4 oz apricot jam or marmalade, slightly warmed (to make it spreadable)
1 oz (4 Tbsp) za'atar mixture *
2 oz (6 Tbsp) olive or other vegetable oil
1 oz (3 Tbsp) vegetable oil mixed with 1 oz (3 Tbsp) honey - for glazing the breads before baking
4 oz (1/2 c) olive oil (or other vegetable oil)
4 oz (1.2 c) honey


* Za'atar is a Middle Eastern spice mixture, readily available in larger kosher sections, Middle Eastern grocery stores. One on-line source is Pereg Spices.


Procedure:
1. Take a moment, pre-measure the ingredients into small bowls. Have them at the ready.
2. Add the white whole wheat flour, bread flour and yeast to a large standing mixer bowl or a large mixing bowl.  Add the warm water, pouring it directly over the yeast, the mixture will almost immediately begin to bubble a bit.  Mix at low speed until the flour is hydrated, between 2-3 minutes.



3. Combine the eggs with the salt. Add the eggs, honey, oil and eggs to the dough. Mix at a slow speed for two to three minutes until you have a fully wet shaggy mass.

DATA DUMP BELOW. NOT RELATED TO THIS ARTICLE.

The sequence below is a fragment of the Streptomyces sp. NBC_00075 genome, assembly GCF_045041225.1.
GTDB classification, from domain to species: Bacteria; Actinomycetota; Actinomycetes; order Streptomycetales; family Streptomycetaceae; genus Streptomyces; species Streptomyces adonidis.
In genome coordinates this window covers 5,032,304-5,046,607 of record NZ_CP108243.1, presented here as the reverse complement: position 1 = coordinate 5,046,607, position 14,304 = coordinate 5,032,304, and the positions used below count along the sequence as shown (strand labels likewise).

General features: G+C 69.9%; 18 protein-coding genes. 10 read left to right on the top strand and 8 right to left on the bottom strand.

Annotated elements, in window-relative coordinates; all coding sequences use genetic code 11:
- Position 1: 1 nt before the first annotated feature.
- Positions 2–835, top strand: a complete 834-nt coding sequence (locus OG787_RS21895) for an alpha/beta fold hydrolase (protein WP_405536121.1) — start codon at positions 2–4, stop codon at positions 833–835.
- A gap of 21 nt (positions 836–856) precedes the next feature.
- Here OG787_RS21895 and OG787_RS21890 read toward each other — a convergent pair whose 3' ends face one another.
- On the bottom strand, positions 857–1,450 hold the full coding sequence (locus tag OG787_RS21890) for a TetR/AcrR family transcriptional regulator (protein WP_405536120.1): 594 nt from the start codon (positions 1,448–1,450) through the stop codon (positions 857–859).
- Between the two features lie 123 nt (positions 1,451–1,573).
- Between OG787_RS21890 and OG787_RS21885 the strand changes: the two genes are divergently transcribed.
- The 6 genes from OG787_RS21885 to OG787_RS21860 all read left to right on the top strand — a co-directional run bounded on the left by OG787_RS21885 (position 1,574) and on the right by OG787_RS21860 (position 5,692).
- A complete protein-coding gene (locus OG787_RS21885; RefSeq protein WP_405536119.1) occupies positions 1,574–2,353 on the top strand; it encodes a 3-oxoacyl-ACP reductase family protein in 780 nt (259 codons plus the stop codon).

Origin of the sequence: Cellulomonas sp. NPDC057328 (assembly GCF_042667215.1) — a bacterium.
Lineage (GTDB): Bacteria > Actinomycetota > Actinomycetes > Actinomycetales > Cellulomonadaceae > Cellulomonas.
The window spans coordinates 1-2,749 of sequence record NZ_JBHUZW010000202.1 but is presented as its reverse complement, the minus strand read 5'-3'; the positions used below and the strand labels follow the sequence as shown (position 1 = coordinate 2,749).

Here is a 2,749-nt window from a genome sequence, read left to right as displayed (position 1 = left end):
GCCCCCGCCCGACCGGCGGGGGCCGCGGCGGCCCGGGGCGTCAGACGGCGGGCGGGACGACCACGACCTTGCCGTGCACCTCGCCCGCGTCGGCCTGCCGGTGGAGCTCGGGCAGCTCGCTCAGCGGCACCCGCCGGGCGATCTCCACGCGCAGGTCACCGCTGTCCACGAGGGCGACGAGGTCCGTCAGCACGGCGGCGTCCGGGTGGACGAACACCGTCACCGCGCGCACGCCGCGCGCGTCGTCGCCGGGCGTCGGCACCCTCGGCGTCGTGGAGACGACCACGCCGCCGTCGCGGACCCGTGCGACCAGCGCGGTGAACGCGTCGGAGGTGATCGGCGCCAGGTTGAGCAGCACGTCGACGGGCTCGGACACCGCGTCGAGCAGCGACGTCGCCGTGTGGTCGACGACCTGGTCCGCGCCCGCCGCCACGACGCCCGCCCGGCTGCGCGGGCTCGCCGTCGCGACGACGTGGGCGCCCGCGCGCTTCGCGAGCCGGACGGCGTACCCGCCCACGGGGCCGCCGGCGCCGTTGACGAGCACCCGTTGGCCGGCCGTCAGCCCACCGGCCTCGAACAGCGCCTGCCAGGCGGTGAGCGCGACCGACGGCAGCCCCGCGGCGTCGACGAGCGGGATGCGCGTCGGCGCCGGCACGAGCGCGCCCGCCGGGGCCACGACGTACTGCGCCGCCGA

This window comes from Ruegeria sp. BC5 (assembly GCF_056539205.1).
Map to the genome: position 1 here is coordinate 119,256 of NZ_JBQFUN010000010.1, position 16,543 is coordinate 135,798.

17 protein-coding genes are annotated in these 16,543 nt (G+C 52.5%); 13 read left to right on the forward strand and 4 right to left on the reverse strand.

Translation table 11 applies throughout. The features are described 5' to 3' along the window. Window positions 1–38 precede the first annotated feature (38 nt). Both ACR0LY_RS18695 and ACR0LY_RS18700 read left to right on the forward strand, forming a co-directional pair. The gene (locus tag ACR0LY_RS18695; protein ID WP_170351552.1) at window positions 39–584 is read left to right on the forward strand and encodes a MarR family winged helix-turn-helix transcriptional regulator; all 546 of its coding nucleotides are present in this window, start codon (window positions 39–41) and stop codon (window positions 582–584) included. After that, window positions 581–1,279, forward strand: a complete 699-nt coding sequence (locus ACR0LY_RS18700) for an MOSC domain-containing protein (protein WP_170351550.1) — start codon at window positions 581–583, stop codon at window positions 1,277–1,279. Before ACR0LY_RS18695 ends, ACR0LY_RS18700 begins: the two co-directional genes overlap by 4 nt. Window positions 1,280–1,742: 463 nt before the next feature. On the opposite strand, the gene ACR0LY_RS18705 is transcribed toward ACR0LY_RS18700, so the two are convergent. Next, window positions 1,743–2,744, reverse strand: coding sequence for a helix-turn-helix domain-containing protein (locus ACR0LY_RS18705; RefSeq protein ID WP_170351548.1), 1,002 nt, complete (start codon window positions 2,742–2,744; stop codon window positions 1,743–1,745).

4. Add the all purpose flour in 2 or 3 additions. Mixing at slow speed. When all of the flour has been incorporated the dough will still look sticky. Resist the temptation to add more flour. Mix at speed 4 (low medium) for 3-4 minutes. The dough should pull away from the side of the bowl. If the dough is still sticking, add no more than 1/4c all purpose flour and continue to mix.








5. Gather with a silicone bread scraper, grease the sides of the bowl and top of the dough with 2-3 Tbsp of olive oil. Turn a few times until covered with a sheer glisten of oil. Cover with plastic wrap.


6. Thank you King Arthur baking center for this tip: do not spread the plastic wrap across the top of the bowl, let it loosely lay directly on the dough - there is no need to warm an air pocket around the bread. Place the bowl in a warm draft-free place (an oven warmed to 80 degrees and then shut off will work; however, I'm showing off the bread proofer my kids bought me last Hanukkah in the photo below).